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Pathogenesis and prevention of placental and transplacental porcine reproductive and respiratory syndrome virus infection

Overview of attention for article published in Veterinary Research, January 2013
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About this Attention Score

  • Above-average Attention Score compared to outputs of the same age (56th percentile)
  • Average Attention Score compared to outputs of the same age and source

Mentioned by

twitter
3 tweeters

Citations

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68 Dimensions

Readers on

mendeley
105 Mendeley
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Title
Pathogenesis and prevention of placental and transplacental porcine reproductive and respiratory syndrome virus infection
Published in
Veterinary Research, January 2013
DOI 10.1186/1297-9716-44-95
Pubmed ID
Authors

Uladzimir U Karniychuk, Hans J Nauwynck

Abstract

Porcine reproductive and respiratory syndrome virus (PRRSV)-induced reproductive problems are characterized by embryonic death, late-term abortions, early farrowing and increase in number of dead and mummified fetuses, and weak-born piglets. The virus recovery from fetal tissues illustrates transplacental infection, but despite many studies on the subject, the means by which PRRSV spreads from mother to fetus and the exact pathophysiological basis of the virus-induced reproductive failure remain unexplained. Recent findings from our group indicate that the endometrium and placenta are involved in the PRRSV passage from mother to fetus and that virus replication in the endometrial/placental tissues can be the actual reason for fetal death. The main purpose of this review is to clarify the role that PRRSV replication and PRRSV-induced changes in the endometrium/placenta play in the pathogenesis of PRRSV-induced reproductive failure in pregnant sows. In addition, strategies to control placental and transplacental PRRSV infection are discussed.

Twitter Demographics

The data shown below were collected from the profiles of 3 tweeters who shared this research output. Click here to find out more about how the information was compiled.

Mendeley readers

The data shown below were compiled from readership statistics for 105 Mendeley readers of this research output. Click here to see the associated Mendeley record.

Geographical breakdown

Country Count As %
United States 1 <1%
Denmark 1 <1%
Unknown 103 98%

Demographic breakdown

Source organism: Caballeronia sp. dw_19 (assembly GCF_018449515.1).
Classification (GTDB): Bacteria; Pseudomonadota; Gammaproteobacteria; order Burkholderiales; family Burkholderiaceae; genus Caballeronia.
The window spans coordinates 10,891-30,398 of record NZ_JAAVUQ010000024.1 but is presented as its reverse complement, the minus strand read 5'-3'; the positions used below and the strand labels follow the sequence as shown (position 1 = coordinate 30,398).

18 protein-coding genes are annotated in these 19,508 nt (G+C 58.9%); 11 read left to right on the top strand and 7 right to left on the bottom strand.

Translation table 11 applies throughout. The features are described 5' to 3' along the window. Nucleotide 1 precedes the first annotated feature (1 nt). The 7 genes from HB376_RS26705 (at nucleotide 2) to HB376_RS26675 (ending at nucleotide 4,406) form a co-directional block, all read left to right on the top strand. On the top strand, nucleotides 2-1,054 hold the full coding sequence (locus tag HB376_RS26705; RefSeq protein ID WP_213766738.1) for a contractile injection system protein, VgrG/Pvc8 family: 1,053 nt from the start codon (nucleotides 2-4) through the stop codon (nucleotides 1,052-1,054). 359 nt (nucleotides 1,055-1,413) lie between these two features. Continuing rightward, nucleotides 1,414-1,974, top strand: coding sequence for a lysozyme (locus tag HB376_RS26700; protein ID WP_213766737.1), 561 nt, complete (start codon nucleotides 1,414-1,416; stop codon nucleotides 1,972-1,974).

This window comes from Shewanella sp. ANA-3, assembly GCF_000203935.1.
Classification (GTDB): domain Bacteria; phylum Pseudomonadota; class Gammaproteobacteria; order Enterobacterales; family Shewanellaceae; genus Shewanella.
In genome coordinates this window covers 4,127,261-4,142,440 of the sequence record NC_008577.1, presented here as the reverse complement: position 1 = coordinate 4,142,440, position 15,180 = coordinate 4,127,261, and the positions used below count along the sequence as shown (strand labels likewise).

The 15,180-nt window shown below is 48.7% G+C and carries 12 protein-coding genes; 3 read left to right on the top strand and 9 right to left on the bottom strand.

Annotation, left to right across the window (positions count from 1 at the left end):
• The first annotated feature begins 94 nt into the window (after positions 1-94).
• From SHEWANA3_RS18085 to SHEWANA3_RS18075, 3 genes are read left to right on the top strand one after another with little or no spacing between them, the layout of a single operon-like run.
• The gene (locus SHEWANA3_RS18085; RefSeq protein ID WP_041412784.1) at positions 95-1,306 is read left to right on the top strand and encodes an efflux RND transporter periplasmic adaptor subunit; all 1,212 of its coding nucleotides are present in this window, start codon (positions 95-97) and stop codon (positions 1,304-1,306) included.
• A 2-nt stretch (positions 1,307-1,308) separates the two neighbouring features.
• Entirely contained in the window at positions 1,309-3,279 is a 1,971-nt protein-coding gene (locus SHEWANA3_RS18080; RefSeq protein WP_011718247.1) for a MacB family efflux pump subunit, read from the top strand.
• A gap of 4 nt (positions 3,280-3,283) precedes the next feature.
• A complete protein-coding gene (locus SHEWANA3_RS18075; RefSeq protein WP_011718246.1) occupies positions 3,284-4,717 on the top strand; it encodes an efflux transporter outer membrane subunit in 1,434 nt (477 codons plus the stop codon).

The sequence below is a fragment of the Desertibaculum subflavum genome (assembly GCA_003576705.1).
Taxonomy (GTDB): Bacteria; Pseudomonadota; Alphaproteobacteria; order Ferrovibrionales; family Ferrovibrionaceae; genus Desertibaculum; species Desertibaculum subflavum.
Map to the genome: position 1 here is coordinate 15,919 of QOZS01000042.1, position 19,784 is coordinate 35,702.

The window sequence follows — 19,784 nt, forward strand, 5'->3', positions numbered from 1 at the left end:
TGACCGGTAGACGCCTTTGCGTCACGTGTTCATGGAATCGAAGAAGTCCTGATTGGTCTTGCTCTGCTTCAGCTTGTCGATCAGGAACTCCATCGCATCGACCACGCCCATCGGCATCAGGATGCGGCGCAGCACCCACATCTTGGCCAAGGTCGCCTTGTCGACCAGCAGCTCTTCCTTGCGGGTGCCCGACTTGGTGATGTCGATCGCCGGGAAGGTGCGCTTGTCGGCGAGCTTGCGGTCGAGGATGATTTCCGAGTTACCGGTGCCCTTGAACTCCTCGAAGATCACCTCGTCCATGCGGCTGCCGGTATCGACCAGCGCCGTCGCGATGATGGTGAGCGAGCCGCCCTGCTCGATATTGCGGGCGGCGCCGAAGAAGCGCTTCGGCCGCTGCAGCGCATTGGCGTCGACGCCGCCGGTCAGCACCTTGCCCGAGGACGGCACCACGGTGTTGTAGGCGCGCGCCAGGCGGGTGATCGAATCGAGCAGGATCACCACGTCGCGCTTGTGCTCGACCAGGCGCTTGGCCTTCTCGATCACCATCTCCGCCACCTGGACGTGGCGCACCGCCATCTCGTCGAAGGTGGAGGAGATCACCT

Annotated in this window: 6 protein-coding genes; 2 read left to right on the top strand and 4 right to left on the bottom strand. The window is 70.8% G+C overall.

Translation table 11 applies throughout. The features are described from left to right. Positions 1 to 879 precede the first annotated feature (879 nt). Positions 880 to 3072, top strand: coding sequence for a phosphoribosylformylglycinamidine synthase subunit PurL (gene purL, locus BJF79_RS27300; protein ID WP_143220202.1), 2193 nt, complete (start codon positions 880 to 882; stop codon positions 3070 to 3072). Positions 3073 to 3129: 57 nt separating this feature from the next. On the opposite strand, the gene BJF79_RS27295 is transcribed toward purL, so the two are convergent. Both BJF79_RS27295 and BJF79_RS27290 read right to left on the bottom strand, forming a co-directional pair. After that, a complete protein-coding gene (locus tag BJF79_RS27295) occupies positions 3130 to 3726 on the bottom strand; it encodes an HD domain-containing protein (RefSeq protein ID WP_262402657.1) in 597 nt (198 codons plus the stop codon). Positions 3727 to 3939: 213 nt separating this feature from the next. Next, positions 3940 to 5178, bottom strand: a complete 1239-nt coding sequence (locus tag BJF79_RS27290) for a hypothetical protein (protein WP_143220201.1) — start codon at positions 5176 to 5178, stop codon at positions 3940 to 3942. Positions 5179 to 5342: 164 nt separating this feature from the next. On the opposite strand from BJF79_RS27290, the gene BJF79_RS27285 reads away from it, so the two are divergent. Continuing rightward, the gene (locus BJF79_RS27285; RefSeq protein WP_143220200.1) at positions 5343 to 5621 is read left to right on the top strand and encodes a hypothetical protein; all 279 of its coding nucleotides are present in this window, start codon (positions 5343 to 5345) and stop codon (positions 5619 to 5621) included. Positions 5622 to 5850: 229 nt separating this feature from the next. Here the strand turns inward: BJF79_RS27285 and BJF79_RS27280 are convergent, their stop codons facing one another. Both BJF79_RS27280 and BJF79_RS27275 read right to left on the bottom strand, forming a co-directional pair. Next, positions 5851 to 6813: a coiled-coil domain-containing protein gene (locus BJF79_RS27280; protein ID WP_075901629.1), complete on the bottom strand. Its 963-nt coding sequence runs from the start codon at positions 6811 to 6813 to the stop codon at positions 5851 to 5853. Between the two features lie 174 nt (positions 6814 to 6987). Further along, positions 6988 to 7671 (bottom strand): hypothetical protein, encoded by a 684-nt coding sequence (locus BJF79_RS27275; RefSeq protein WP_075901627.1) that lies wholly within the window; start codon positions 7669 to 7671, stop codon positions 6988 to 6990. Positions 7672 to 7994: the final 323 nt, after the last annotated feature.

Readers by professional status Count As %
Student > Master 25 24%
Student > Ph. D. Student 15 14%
Researcher 12 11%
Student > Bachelor 12 11%
Student > Doctoral Student 10 10%
Other 20 19%
Unknown 11 10%
Readers by discipline Count As %
Agricultural and Biological Sciences 32 30%
Veterinary Science and Veterinary Medicine 28 27%
Medicine and Dentistry 14 13%
Biochemistry, Genetics and Molecular Biology 7 7%
Nursing and Health Professions 2 2%
Other 6 6%
Unknown 16 15%

Attention Score in Context

This research output has an Altmetric Attention Score of 2. This is our high-level measure of the quality and quantity of online attention that it has received. This Attention Score, as well as the ranking and number of research outputs shown below, was calculated when the research output was last mentioned on 06 November 2013.
All research outputs
#1,989,664
of 4,507,280 outputs
Outputs from Veterinary Research
#188
of 417 outputs
Outputs of similar age
#41,392
of 100,320 outputs
Outputs of similar age from Veterinary Research
#13
of 25 outputs
Altmetric has tracked 4,507,280 research outputs across all sources so far. This one has received more attention than most of these and is in the 53rd percentile.
So far Altmetric has tracked 417 research outputs from this source. They receive a mean Attention Score of 2.7. This one has gotten more attention than average, scoring higher than 51% of its peers.
Older research outputs will score higher simply because they've had more time to accumulate mentions. To account for age we can compare this Altmetric Attention Score to the 100,320 tracked outputs that were published within six weeks on either side of this one in any source. This one has gotten more attention than average, scoring higher than 56% of its contemporaries.
We're also able to compare this research output to 25 others from the same source and published within six weeks on either side of this one. This one is in the 40th percentile – i.e., 40% of its contemporaries scored the same or lower than it.